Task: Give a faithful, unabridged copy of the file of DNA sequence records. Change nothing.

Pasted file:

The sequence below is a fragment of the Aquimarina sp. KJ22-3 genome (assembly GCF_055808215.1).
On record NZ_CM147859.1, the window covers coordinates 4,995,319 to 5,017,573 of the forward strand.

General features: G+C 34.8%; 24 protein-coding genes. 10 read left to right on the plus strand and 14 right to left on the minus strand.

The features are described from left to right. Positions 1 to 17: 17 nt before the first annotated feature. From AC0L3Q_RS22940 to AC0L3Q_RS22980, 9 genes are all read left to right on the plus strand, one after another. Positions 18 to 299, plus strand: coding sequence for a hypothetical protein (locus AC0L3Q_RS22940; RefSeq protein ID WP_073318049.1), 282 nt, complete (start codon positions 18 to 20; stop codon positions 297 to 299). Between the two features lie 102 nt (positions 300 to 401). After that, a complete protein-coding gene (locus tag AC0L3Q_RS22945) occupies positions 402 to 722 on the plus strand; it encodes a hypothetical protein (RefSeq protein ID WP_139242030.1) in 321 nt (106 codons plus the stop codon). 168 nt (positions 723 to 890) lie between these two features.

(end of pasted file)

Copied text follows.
The sequence below is a fragment of the Aquimarina sp. KJ22-3 genome (assembly GCF_055808215.1).
On record NZ_CM147859.1, the window covers coordinates 4,995,319 to 5,017,573 of the forward strand.

General features: G+C 34.8%; 24 protein-coding genes. 10 read left to right on the plus strand and 14 right to left on the minus strand.

The features are described from left to right. Positions 1 to 17: 17 nt before the first annotated feature. From AC0L3Q_RS22940 to AC0L3Q_RS22980, 9 genes are all read left to right on the plus strand, one after another. Positions 18 to 299, plus strand: coding sequence for a hypothetical protein (locus AC0L3Q_RS22940; RefSeq protein ID WP_073318049.1), 282 nt, complete (start codon positions 18 to 20; stop codon positions 297 to 299). Between the two features lie 102 nt (positions 300 to 401). After that, a complete protein-coding gene (locus tag AC0L3Q_RS22945) occupies positions 402 to 722 on the plus strand; it encodes a hypothetical protein (RefSeq protein ID WP_139242030.1) in 321 nt (106 codons plus the stop codon). 168 nt (positions 723 to 890) lie between these two features.